They gave him the nickname “Lightning Lee” for his knockout power during cage fights. Lee Murray was a strong contender feared by elite fighters the world over. But he was a gangster first and that lifestyle knocked out any hopes he had of becoming a UFC champion.
London, Great Britain, has produced a long line of strong leaders, infamous villains, and vicious fighters. Perhaps it stems from the middle ages when all that stood between the peasants and the evil invaders such as the Vikings was a strong King. A man who could guarantee the safety of his underlings. In the civilized world of today the use for such a strongman at the helm of the country has run out in some ways. If you’re a Britain looking for good ol’ strongmen and brutality you should look at the cities and its mean streets.
The British public has an enormous fascination with their villains. From the Kray brothers to Curtis “Cocky” Warren their stories sell millions of books and newspapers and are turned into movies and television series. But the story that truly became legendary was that of the Great Train Robbery in 1963 in which a gang of robbers got away with over £2.6 million (the equivalent of £46 million today). There was something about a well-executed heist that turned these criminals into public heroes. Especially among the youths growing up in poor and rough areas, among wannabe tough guys like Lee Murray.
Born in London in 1977, Murray grew up on the streets of Plumstead in South East London. Early on, fighting was the norm for the young Murray and his friends. A way of settling disputes, deciding who was the leader, and protecting the neighborhood from outsiders. Murray was fearless and quickly became the undisputed leader of the Buttmarsh Boys, named after the estate they resided on. Former fellow gang member Mark Epstein remembers Murray well, describing him as someone you do not “take lightly at all. I mean there was plenty of gun play you know, drugs and stuff. (…) He’s his own guy. When you start getting to a certain level it’s a dangerous game you play.”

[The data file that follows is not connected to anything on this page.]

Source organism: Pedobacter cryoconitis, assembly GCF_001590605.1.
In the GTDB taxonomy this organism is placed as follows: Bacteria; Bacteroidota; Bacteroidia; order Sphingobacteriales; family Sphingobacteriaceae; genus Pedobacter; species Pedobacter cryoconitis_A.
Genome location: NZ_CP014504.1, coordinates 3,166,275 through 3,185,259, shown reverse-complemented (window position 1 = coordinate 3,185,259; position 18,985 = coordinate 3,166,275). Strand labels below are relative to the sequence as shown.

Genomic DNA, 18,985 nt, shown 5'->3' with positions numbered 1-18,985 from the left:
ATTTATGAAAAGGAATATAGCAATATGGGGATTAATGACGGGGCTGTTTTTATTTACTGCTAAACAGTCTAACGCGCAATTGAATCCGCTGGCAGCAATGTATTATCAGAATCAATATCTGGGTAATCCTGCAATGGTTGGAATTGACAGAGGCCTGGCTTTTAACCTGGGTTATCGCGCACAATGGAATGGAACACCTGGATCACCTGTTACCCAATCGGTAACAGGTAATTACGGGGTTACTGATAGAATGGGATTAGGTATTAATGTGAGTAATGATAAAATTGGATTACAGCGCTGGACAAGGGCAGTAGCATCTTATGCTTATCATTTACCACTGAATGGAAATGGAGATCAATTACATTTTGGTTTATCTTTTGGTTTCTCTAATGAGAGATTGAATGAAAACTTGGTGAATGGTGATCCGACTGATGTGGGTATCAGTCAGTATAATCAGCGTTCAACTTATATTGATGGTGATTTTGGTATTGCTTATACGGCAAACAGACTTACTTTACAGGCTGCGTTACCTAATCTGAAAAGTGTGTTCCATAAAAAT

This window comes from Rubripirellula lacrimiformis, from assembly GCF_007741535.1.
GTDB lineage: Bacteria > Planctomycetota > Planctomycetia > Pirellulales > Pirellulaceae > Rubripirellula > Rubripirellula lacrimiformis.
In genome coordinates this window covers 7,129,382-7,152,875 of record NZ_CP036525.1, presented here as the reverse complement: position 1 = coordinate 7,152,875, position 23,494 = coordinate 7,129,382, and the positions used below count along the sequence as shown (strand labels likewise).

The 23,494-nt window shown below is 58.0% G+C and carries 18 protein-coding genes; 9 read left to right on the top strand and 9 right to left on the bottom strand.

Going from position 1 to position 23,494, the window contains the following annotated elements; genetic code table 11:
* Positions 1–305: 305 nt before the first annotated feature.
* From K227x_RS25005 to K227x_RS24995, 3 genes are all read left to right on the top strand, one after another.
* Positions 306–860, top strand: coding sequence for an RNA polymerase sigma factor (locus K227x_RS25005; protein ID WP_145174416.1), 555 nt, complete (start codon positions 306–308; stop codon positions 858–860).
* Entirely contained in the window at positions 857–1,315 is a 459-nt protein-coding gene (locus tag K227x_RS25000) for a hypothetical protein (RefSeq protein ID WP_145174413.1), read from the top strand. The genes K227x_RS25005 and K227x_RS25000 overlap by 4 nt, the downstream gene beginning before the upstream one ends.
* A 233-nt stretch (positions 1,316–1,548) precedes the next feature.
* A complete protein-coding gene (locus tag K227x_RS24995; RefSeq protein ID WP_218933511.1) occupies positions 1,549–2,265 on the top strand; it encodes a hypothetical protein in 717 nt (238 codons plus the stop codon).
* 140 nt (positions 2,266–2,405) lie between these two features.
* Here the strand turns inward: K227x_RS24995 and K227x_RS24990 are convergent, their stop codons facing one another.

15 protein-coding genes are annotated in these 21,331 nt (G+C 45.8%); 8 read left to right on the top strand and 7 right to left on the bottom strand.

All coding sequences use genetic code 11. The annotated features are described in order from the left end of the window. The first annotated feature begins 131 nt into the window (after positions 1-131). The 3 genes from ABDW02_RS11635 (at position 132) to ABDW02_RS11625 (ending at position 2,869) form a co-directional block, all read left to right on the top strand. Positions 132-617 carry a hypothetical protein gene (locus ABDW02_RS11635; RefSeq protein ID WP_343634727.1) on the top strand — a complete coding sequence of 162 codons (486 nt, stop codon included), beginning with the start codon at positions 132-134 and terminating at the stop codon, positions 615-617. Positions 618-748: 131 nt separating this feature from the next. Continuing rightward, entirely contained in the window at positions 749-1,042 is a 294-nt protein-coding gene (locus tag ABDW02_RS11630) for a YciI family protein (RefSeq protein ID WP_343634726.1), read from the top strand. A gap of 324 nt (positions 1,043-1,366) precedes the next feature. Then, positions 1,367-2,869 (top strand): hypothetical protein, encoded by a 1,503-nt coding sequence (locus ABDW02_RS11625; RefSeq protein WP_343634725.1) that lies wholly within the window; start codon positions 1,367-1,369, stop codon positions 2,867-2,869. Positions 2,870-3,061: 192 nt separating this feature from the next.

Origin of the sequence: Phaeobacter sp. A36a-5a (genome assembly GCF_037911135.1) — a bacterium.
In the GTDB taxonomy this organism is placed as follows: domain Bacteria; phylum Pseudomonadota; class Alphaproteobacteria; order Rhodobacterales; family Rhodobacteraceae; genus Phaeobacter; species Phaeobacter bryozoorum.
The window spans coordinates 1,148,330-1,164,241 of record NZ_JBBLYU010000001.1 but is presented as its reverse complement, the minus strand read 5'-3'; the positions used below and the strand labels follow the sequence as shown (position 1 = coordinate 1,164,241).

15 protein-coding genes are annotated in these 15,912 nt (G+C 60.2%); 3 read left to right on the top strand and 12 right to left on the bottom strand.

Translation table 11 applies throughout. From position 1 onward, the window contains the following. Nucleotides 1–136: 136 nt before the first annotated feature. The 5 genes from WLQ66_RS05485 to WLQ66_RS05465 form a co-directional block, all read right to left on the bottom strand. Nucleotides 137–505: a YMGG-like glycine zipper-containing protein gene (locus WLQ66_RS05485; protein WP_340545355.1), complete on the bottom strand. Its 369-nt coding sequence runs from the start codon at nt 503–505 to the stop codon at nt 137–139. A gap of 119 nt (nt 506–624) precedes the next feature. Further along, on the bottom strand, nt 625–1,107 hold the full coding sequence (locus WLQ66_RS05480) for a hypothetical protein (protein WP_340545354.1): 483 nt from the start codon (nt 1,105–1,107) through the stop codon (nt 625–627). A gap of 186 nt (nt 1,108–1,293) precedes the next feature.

For fighters nothing tops the pay day that professional boxing offers. But it’s a slow and long way to the top and fighting is a game of politics. The answers to “who fights who?” and “which fighter gets a shot at the title?” are found not in the ring, but in an office somewhere, with men in suits deciding on the most profitable route. Some men don’t like that. Perhaps they also feel boxing lacks the true spirit of combat. Maybe some of these men would like to use more than just their hands during a fight. Lee Murray was one of them. Mixed Martial Arts (MMA) offered him the outlet he was looking for.
On November 12, 1993, as Murray lay in his bed after celebrating his 16th birthday, across the ocean in the United States, the Ultimate Fighting championship organized its first tournament. It was unlike anything the world had ever witnessed. The tournament pitted fighters from all disciplines against each other to find out which technique worked best in a fight. Was it boxing? Kung Fu? Judo? Karate? Sumo? That night the answer was the exotic Brazilian Jiu-Jitsu of Royce Gracie. A skinny, unintimidating guy, Gracie defeated everyone put in front of him. His unknown techniques made bigger, more muscular guys tap out with their faces in agony as Gracie held their limbs in painful positions and choked the air from their lungs.
That day, Brazilian Jiu-Jitsu proved to be the most effective fighting discipline on the planet. But it was even more effective when mixed with boxing. And karate. And Judo. And Muay Thai. Pretty soon cage fighters were training in all disciplines. Mixed Martial Arts was born.
Murray would train at two different gyms to hone his skills as a Mixed Martial Artist. One for his boxing and one for his wrestling. His first fight came on December 5th, 1999, at an event called “Millennium Brawl”. He knocked out his opponent in the first round living up to his nickname “Lightning Lee.”